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According to Robbins, DeCenzo, and Coulter (2011) “motivation is the process by which a person’s efforts are energized, directed, and sustained toward attaining a goal” (p. 267). Organizations are always looking for new ways to motivate employees. In a global economy it is important to understand that cultural differences can impact how an organization can motivate its employees. Geert Hofstede (as cited in Sledge, Miles, & Coppage, 2008) believed there are five dimensions of culture. These five dimensions are power distance, individualism versus collectivism, uncertainty avoidance, masculinity versus femininity, and Confucian dynamism (p. 1670). This paper will discuss each dimension of culture and how they could effect employee motivation.
According to Sledge, Miles, and Coppage (2008) power distance is “the degree to which control and influence are distributed unequally in society” (p. 1670). In a country with a high power distance employees would not feel comfortable voicing their opinions or disagreeing with their managers. Empowering employees would not work well because employees would be scared to take actions on their own. Employees would feel more comfortable with structure and strict procedures. In countries with low power distance managers could benefit from empowering employees. Employees are free to voice their opinions and develop and express new ideas or plans. Empowerment would motivate employees more in a country with low power distance.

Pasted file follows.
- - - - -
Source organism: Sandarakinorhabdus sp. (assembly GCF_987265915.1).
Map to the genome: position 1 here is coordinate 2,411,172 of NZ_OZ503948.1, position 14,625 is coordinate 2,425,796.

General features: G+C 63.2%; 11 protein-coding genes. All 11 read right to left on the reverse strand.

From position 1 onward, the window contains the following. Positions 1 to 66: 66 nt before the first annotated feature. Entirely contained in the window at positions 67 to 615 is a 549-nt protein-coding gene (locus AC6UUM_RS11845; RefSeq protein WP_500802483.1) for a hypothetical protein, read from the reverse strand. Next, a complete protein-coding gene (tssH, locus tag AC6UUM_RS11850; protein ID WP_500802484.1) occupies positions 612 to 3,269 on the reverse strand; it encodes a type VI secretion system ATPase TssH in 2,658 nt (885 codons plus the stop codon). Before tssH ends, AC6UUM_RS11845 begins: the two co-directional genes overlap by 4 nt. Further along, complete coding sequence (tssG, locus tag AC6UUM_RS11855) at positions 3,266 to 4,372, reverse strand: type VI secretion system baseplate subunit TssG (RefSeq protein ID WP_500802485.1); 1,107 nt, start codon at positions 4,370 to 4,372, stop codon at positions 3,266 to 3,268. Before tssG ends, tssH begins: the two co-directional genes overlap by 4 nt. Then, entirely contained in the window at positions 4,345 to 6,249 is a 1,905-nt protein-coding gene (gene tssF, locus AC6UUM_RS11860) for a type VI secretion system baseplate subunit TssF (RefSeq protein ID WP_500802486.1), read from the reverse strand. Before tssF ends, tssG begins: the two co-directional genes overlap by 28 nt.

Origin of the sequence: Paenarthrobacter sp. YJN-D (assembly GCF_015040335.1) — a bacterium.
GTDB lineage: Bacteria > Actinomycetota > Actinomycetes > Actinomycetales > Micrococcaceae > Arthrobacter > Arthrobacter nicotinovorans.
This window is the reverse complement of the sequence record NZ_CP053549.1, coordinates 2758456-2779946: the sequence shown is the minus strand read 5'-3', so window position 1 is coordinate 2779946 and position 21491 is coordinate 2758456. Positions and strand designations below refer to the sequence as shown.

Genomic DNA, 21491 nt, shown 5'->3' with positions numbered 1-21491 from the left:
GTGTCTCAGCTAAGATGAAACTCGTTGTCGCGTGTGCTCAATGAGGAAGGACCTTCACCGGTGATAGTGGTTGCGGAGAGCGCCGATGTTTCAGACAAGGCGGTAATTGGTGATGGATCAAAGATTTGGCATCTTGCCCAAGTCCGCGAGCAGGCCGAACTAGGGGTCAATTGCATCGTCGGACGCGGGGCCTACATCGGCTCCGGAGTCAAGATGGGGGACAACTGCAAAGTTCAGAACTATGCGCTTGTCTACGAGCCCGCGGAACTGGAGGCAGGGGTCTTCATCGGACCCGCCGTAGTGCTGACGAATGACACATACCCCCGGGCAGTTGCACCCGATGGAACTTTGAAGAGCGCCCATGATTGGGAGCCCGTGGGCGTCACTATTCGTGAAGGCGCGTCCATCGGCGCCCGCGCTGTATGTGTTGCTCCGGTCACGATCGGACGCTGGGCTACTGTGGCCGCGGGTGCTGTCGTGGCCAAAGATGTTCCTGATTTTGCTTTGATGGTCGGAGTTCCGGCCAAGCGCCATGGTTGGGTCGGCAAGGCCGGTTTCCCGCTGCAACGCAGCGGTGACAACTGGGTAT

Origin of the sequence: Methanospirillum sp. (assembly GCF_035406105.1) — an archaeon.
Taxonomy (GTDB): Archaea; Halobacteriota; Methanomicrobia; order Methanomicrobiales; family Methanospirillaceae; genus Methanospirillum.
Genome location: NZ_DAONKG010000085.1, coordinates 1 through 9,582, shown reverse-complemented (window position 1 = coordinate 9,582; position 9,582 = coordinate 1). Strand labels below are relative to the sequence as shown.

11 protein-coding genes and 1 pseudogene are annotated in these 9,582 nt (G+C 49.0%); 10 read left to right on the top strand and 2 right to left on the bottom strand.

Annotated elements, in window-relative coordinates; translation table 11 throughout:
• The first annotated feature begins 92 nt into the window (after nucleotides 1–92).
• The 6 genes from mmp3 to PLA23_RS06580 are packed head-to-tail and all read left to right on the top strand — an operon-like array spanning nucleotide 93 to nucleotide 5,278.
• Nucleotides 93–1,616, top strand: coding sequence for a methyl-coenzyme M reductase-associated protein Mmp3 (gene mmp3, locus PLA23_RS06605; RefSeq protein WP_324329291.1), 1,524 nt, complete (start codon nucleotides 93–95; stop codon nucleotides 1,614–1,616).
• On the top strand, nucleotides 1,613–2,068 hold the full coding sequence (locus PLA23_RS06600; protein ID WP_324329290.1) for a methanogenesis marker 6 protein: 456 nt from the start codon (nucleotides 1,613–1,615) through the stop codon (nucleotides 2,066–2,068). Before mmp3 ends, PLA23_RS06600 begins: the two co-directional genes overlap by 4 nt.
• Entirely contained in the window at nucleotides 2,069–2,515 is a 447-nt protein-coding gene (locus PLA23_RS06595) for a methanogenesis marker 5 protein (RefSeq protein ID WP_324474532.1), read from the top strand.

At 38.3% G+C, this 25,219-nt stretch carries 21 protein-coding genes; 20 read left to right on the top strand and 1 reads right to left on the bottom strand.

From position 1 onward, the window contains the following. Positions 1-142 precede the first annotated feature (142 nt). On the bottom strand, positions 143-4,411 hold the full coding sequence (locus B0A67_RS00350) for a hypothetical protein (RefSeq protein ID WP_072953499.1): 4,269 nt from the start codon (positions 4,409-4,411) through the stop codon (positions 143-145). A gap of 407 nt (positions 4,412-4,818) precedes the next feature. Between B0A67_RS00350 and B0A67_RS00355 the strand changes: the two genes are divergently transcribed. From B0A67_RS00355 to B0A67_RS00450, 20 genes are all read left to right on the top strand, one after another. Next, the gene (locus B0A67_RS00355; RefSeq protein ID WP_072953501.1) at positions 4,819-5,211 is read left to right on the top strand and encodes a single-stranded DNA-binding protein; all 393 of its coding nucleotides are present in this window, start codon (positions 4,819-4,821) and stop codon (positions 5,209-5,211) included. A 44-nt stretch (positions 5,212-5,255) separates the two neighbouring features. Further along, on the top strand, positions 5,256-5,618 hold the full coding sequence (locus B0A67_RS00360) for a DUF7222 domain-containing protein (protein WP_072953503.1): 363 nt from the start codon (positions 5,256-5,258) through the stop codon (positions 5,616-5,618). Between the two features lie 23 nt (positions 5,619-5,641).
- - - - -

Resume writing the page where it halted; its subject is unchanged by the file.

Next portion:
Individualism versus Collectivism
According to Sledge, Miles, and Coppage (2008) individualism versus collectivism is “the concepts of ‘I and Me’ versus ‘We and Us’” (p. 1670). Some cultures rely heavily on groups and teams. Collective societies look at group accomplishments rather than individual accomplishments. Some countries such as China and Japan rely heavily on groups. Countries like the United States and Canada are more of an individualism society. People focus more on individual accomplishments. Teams have started to become popular in the United States, but are not as effective as in a collective society. In a country where individualism is strong individual recognition and rewards would be effective motivators.
Sledge, Miles, and Coppage (2008) explain uncertainty avoidance as “the degree of risk aversion” (1670). In a country with high uncertainty avoidance there may be more policies and procedures in place. In a culture with low uncertainty avoidance companies could empower employees to develop new ideas.
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